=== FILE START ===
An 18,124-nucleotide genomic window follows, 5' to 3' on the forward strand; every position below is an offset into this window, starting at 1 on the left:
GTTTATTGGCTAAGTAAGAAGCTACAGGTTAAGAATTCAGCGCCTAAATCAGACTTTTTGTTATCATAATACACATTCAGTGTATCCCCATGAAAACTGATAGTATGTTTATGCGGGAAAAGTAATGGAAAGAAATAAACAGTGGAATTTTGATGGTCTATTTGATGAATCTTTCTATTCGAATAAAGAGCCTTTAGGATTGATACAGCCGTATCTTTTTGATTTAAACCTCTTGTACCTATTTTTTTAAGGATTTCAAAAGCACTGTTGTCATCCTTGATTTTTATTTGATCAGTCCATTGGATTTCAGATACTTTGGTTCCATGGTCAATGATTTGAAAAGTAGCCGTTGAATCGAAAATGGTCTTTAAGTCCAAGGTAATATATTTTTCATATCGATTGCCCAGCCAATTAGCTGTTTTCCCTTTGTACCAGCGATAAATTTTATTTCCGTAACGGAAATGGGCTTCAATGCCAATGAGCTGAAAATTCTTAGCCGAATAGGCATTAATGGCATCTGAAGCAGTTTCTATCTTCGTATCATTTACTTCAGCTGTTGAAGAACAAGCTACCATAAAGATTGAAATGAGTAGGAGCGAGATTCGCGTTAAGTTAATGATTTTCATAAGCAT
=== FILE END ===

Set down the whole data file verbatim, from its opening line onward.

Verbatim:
An 18,124-nucleotide genomic window follows, 5' to 3' on the forward strand; every position below is an offset into this window, starting at 1 on the left:
GTTTATTGGCTAAGTAAGAAGCTACAGGTTAAGAATTCAGCGCCTAAATCAGACTTTTTGTTATCATAATACACATTCAGTGTATCCCCATGAAAACTGATAGTATGTTTATGCGGGAAAAGTAATGGAAAGAAATAAACAGTGGAATTTTGATGGTCTATTTGATGAATCTTTCTATTCGAATAAAGAGCCTTTAGGATTGATACAGCCGTATCTTTTTGATTTAAACCTCTTGTACCTATTTTTTTAAGGATTTCAAAAGCACTGTTGTCATCCTTGATTTTTATTTGATCAGTCCATTGGATTTCAGATACTTTGGTTCCATGGTCAATGATTTGAAAAGTAGCCGTTGAATCGAAAATGGTCTTTAAGTCCAAGGTAATATATTTTTCATATCGATTGCCCAGCCAATTAGCTGTTTTCCCTTTGTACCAGCGATAAATTTTATTTCCGTAACGGAAATGGGCTTCAATGCCAATGAGCTGAAAATTCTTAGCCGAATAGGCATTAATGGCATCTGAAGCAGTTTCTATCTTCGTATCATTTACTTCAGCTGTTGAAGAACAAGCTACCATAAAGATTGAAATGAGTAGGAGCGAGATTCGCGTTAAGTTAATGATTTTCATAAGCAT